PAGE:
The Cheesemans Mongerings

The Cheesemans Mongerings

To Rind or not to Rind?

General MongeringsPosted by The Cheeseman Fri, January 06, 2017 14:59:38
Many times at my cheese counter and at tastings I am asked "can you eat the rind of this cheese?"



The simple answer is.... if your teeth can get through the rind and it tastes nice, eat it!

However, there are a few different types of rind and there are some basic rules we can follow. First of all, in most cases, the rind is simply the skin of the cheese, it is a concentration of the interior paste and is therefore generally harder and drier and has a concentrated flavour. Sometimes that concentrated flavour is pleasant, sometimes it is actually tastier than the paste (and should be eaten together with it) but sometimes it can be bitter or sour, certainly not pleasant to most people.

Lets go through the different styles and I'll give my personal opinion.

Soft or "Bloom rinded"cheeses like Brie or Camembert. Generally speaking I would always eat the rind which is usually the best part. It is soft and can have a texture like cotton wool and can be slightly chewy - wonderful when the cheese is baked! In the middle of the cheese it is softer and milder getting a little tougher and stronger flavoured on the outside. There are other soft cheeses that don't actually develop a natural rind such as fresh goats cheese with ash coating. Definitely eat this!

And then there are soft "wash rinded" cheeses such as Vacherin Mont d'Or, Epoisse and Stinking Bishop. Washing a cheese with a salty brine or alcohol creates a reaction with natural bacteria and can make the rind a little sticky and sometimes very smelly and extremely tasty! On the British Stinking Bishop made by Charles Martell in Gloucetershire, the rind towards the centre of the circle is soft and sticky (one side, the bottom side where the cheese has been stored most recently) will be much sticker - I try to turn my Stinkers in stock every 2 days so the 2 sides develop equally. But on the very outside of the cheese the rind can become hard and crunchy and more intense in flavour. This is my favourite part of the cheese!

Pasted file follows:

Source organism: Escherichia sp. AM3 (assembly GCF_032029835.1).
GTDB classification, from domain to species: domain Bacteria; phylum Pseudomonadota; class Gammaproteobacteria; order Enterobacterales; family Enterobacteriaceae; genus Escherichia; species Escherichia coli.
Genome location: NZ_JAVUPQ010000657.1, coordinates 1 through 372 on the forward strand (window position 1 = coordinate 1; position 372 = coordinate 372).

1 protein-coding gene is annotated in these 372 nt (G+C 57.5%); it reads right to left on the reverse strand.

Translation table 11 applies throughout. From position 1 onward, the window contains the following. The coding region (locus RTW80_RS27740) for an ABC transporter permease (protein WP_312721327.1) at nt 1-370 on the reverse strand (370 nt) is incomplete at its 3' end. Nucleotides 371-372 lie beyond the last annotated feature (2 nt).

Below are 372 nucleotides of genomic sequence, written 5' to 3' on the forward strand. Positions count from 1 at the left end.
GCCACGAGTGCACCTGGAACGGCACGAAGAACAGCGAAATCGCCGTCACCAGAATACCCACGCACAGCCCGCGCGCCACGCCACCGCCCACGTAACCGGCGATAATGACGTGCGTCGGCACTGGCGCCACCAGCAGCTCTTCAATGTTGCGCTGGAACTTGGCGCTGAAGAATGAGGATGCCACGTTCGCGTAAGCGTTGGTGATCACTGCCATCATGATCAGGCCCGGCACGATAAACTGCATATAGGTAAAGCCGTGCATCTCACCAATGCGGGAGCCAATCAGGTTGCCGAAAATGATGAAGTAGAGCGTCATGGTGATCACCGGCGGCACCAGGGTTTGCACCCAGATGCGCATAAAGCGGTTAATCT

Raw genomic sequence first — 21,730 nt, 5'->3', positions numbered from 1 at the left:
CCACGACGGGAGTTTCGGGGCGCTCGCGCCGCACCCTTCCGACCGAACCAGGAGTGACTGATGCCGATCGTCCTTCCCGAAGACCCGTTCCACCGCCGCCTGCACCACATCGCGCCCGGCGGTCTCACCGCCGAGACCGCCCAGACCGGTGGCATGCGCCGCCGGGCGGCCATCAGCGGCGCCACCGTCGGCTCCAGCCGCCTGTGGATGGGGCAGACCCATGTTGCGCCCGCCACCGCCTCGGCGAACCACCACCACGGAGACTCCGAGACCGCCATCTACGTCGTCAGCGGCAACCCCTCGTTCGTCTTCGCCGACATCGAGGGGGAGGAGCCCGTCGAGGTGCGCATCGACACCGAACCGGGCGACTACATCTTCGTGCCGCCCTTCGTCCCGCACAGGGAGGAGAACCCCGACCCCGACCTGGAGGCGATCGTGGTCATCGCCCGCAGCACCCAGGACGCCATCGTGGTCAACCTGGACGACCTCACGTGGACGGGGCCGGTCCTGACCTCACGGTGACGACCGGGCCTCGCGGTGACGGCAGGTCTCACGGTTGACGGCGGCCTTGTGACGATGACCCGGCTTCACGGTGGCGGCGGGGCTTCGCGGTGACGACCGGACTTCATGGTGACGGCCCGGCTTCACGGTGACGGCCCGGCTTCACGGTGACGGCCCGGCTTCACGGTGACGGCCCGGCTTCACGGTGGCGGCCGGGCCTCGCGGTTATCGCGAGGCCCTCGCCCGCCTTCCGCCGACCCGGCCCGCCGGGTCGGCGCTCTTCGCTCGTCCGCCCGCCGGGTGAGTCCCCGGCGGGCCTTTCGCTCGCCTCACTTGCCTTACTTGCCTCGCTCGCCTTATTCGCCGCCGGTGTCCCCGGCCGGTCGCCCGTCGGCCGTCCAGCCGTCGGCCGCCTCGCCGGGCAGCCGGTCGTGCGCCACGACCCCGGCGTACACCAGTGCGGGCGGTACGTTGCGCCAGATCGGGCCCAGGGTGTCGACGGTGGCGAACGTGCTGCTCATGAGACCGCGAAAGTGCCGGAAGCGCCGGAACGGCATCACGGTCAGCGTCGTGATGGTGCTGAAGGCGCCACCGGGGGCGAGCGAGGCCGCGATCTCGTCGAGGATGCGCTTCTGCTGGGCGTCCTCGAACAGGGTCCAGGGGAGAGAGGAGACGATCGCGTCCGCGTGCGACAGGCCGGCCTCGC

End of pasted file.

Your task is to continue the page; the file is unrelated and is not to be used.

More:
Other soft cheeses that I regularly sell are Blues wrapped in foil such as Yorkshire Blue and Blue Monday (the French Roquefort also comes under this category). The cheese is wrapped in foil before a natural rind has had chance to develop and it hardly develops at all under the foil so can be eaten. Although as the cheese ages a little, the flavour will become stronger towards the edges. Other softer blues such as Gorgonzola do have tasty rinds but generally speaking, with blues, the older and more defined the rind, the lass palatable it is.

Naturally rinded Blues such as Blue Stilton, often referred to as "The King of Cheeses" develop a dry slightly tough and bitter rind. There are some people who like this, I personally don't as I find it too bitter (see below, cooking with rinds). Other similar blues I sell such as Swaledale, Dorset Blue Vinney and Hebridean Blue I also find unpalatable, although Burts Blue from Cheshire and Barkham Blue from Berkshire have very tasty rinds. Again, if in doubt, taste it!

Waxed cheeses such as my best selling Godminster Cheddar and some Dutch cheeses are of course inedible (although they won't make you ill, they certainly don't taste nice).

Herb Rinded Cheeses are not so common but I regularly sell Cornish Yarg which is wrapped in either Nettles or Wild Garlic. These are both safe to eat although I find the Nettle rind a little tough and bitter. The Wild Garlic though is softer and greener and looks really attractive on the cheese board - try roughly chopping the cheese and rind together, some of the leaves will come apart from the cheese making it look almost like a cheese salad!

Hard cheeses. Starting with British, traditional raw milk Cheddars, Red Leicester and Cheshire cheeses are wrapped in cloth which is then smeared with lard (or sometimes butter) to create an air tight seal. This cloth is removed by the cheesemonger so you should not have it on your cheese at home. However, there is a natural rind under this cloth and in most cases I don't recommend eating it. It tends to taste "farmy" at best and at worse can even taste almost rancid. Other hard cheeses from other countries, such as most Swiss cheese develop very hard rinds which, although safe to eat are usually too hard to get your teeth through. (again, see "cooking with rinds" below).

Cooking with Rinds.

The Italians know how to do this best. The rinds of Parmigiano-Reggiano, or Parmesan as it is often known to English speakers are too hard to eat but are always kept to flavour soups.... you only need to put the rind in the soup for a few minutes near the end to give a gentle flavour enhancement to your Minestrone soup. The rind can be dried and used a few times.

EDIT - Thanks to my Ticino based friend Tom for suggesting adding the rind to the soup for longer and cooking it. It will go soft enough to eat and is delicious. I'll try this myself soon!

Other hard rinded cheeses such as Gruyere and Emmentaler can be used in similar ways (but beware, some cheaper industrial versions do use a parafin wax on the very outside of the rind which will ruin your soups flavour), Raw milk Cheddar (with the cloth removed), and the rind of Stilton, which I don't like to eat, can be tied up in a muslin bag (as they will fall apart in cooking) to flavour vegetable soups such as Broccoli and Stilton soup, a great British classic!

© Michael Jones, January 2017